By Andre Stefan Davancens, March 7, 2023
The 2023 NASCAR season brought an end to the historic superspeedway at Auto Club Speedway in Fontana, California.
Auto Club Speedway gave motorsports fans around San Bernardino County, Los Angeles County and surrounding counties a track to call home since it opened as California Speedway in 1997. Since 2010, the speedway hosted early season races, bringing an exciting start to each season since then.
The track became known for its ageing, worn pavement that required drivers to battle for grip through each sector and provided each season with a great large track event.
“I’m going to miss the track in general,” said Martin Truex Jr., driver of the No. 19 Reser’s Fine Foods Toyota. “It’s just very unique. It’s very fun. It’s a big challenge to do all the things it takes here to be successful. The tire wear aspect of it is something that is really challenging and fun, so I’m gonna miss everything about this track.”
A historic blizzard cancelled practice and qualifying for both the Cup Series and the Xfinity Series, but when the clouds opened up, the track was live again.
Pickup trucks towed large blowers and ran laps around the speedway in an attempt to dry the course. A NASCAR directive lit the green light on the Production Alliance Group 300 and sent pit crews scrambling to get the cars onto the pit lane before 2 p.m.
Come 2:10 p.m., the drivers’ call to start their engines boomed out of the loudspeakers as 38 V8 engines roared to life in sync.
The Xfinity Series was underway as the cars assembled for a flying start while new clouds started to drift over the sun. Rain prevented the cars from more than a few laps before the race day came to a close.
This postponed the Production Alliance Group 300 to Sunday, packing two races into one day. Perfect conditions Sunday meant the cars took to the pits with no restrictions to mark the start of the Pala Casino 400.
Ross Chastain led the Pala Casino 400 for a total of 91 laps and drove the No. 1 Kubota Chevrolet to victory in stages one and two.
Kyle Busch took the lead from Chastain on lap 165 and regained it on lap 180. Busch finished the race with a 2.998-second lead over runner-up Chase Elliott. This marked his 61st career victory and his first win with new team Richard Petty Racing.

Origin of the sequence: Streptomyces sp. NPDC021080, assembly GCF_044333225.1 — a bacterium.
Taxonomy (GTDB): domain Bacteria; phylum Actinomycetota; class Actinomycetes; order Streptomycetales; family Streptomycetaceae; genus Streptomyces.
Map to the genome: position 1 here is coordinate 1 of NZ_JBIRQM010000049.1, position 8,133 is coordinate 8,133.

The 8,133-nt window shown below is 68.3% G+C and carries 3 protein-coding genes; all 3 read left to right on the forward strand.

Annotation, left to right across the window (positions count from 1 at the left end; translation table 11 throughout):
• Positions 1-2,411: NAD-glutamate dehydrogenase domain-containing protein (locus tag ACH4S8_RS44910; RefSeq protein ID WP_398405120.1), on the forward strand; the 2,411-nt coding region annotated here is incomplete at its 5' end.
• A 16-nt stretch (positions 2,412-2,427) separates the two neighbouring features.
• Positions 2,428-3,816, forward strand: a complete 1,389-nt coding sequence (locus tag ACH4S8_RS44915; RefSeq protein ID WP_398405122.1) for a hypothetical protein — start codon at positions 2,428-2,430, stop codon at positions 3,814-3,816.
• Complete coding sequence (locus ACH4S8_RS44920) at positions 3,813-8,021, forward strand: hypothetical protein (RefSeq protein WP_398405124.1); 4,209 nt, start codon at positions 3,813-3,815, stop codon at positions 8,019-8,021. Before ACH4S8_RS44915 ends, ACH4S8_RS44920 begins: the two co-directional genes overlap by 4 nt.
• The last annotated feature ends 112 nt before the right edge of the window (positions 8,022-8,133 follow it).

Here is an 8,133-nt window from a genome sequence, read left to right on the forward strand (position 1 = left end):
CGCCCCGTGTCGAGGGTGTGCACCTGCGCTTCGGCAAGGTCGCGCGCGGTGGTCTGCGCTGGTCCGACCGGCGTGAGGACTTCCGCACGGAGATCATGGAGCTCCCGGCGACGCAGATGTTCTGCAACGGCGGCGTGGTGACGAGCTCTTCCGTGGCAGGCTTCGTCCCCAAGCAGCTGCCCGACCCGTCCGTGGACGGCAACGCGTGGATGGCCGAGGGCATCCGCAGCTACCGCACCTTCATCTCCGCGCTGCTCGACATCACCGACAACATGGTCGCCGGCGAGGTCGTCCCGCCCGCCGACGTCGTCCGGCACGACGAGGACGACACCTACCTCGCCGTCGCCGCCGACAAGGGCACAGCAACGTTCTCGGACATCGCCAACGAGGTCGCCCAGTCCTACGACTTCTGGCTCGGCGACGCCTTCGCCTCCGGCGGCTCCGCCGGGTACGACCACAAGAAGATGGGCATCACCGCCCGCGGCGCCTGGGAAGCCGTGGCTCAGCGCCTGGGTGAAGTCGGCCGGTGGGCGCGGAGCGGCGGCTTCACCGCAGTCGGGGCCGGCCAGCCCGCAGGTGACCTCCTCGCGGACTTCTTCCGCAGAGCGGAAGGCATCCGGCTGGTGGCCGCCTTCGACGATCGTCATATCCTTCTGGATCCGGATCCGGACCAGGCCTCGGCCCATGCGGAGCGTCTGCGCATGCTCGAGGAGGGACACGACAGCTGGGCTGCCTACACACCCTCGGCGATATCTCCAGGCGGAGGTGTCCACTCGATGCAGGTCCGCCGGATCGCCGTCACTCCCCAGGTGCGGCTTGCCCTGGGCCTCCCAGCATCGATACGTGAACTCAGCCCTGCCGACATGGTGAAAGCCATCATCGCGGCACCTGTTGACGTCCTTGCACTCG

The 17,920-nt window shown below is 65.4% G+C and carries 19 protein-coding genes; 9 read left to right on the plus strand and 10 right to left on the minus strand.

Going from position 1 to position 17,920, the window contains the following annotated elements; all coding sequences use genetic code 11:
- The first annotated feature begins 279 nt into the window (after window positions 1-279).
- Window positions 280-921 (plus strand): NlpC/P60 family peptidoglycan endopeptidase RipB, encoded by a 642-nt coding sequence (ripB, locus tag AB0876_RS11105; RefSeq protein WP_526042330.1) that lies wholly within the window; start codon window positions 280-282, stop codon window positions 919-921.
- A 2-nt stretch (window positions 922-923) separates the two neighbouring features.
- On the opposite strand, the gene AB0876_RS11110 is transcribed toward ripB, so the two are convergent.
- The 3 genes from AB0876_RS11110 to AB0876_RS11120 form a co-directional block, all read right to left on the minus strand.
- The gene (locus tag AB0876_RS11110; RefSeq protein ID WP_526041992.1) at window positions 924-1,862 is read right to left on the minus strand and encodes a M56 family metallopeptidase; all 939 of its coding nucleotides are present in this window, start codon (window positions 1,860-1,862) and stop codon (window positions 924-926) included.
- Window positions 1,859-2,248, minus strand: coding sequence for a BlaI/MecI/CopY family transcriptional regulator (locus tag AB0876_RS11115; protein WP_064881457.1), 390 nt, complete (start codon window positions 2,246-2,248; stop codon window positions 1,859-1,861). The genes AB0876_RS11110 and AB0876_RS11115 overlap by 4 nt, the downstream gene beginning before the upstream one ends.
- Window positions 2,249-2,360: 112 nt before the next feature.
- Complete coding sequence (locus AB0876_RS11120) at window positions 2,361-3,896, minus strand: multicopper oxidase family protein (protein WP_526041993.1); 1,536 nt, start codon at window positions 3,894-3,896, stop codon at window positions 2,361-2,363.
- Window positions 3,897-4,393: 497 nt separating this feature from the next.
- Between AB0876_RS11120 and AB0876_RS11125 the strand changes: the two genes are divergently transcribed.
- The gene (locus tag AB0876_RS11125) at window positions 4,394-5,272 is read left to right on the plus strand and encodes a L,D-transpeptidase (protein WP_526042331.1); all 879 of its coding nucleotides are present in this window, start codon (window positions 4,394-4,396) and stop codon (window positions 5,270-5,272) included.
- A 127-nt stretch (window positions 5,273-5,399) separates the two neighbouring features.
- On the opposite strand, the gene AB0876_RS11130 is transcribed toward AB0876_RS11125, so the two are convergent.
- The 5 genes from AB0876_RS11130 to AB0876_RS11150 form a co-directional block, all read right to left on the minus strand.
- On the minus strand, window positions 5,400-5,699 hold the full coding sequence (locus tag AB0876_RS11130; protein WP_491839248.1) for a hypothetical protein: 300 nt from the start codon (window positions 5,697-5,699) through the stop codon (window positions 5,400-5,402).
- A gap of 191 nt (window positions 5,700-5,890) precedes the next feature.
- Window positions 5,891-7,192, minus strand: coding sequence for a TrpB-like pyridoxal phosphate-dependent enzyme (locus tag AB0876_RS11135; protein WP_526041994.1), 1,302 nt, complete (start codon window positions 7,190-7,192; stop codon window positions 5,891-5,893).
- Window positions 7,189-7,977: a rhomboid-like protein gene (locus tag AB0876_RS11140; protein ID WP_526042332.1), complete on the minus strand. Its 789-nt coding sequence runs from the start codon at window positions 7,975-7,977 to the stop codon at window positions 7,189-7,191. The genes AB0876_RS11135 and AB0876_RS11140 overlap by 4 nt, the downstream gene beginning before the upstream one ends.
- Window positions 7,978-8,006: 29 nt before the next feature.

“The guys did a great job,” said Busch, driver of the No. 8 Lucas Oil Chevrolet. “We did a lot of sim stuff, a lot of testing in general, just trying to get up to speed. I’ve worked with a lot of great people who’ve given me a lot of great opportunities in my career. It’s awesome to be able to reward them.”
Once the pits were cleared of Cup Series crews, Xfinity cars rolled out to meet the quickly approaching race start of 5 p.m. Cole Custer steered the No. 00 Steward-Hass Racing Ford to the initial lead in the final race at the historic track.
Custer won both stage one and two, leading for 46 laps until a flat tire sent him into the wall and gave Austin Dillon in the No. 10 Chevrolet no choice but to rear end him on the 91st lap. From there, John Hunter Nemechek never looked back on his cruise to victory after he seized the lead.
Nemechek, in his No. 20 Joe Gibbs Racing Toyota Supra, closed the curtain on Auto Club Speedway with his performance.
“Man, this whole 20 team gave me one heck of a race car,” said Nemechek. “I’ve worked with a lot of the guys on the team the last couple of years, and the pit crew — they got it done when it counted tonight.”
As of Feb. 24, NASCAR sold 433 acres of the 522-acre site. The future is uncertain as NASCAR has not released any finalized plans for the remainder of Auto Club Speedway. NASCAR previously released plans to convert the remaining land to a half-mile track. However, there are no approved plans.
The loss of Auto Club Speedway leaves a gap to be filled in the race schedule and a hole in Los Angeles car culture.
“One thing that California doesn’t get enough credit for is what a car culture it has,” said Kevin Harvick, driver of the No. 4 Gearwrench Ford and a Bakersfield native, prior to what would be his last race at Auto Club before his retirement.
“When I say that, racing falls into that car culture, even today, the racetracks that are still functioning and the racers are still involved. … We were fortunate to have a good crop of guys, and still have a good crop of guys, from the West Coast, and that comes from having places to race and the quality of racers that you race against.”
Feature image by Andre Davancens
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